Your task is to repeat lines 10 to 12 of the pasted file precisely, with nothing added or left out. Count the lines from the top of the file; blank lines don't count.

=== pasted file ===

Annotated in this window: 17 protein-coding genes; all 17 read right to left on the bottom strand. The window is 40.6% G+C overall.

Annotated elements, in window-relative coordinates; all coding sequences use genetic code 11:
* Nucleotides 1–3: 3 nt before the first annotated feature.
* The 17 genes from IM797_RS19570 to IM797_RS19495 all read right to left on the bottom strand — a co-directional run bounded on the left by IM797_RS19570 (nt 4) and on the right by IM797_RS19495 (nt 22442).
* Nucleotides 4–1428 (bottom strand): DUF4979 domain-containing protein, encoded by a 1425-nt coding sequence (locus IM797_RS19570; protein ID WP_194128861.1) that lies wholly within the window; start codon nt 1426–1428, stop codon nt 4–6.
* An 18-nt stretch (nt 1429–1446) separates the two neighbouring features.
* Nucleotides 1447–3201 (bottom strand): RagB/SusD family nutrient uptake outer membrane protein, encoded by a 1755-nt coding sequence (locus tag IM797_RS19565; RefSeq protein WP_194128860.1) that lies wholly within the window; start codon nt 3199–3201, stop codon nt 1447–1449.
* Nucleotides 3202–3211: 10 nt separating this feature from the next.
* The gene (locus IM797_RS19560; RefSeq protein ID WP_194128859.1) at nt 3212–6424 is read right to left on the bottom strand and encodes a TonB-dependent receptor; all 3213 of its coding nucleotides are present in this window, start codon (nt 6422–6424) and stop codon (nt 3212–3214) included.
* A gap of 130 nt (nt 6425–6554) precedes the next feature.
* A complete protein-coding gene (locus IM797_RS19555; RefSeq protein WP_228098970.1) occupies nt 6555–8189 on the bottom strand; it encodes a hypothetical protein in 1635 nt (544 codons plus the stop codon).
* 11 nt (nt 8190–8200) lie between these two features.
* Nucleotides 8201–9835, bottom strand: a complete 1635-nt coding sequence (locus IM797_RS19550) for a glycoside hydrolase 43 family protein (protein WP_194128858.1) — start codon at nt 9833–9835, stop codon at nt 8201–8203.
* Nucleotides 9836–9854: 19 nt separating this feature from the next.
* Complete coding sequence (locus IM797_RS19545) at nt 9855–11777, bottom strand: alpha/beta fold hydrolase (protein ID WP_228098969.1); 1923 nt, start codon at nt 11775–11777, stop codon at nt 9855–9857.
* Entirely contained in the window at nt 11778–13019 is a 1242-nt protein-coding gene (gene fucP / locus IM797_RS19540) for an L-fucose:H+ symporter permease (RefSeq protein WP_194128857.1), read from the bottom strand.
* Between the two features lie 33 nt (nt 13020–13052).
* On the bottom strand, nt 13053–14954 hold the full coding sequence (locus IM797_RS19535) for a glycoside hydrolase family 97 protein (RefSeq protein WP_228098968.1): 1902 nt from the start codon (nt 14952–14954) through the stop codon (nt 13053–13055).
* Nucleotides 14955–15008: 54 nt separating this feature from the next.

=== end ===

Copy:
* A gap of 130 nt (nt 6425–6554) precedes the next feature.
* A complete protein-coding gene (locus IM797_RS19555; RefSeq protein WP_228098970.1) occupies nt 6555–8189 on the bottom strand; it encodes a hypothetical protein in 1635 nt (544 codons plus the stop codon).
* 11 nt (nt 8190–8200) lie between these two features.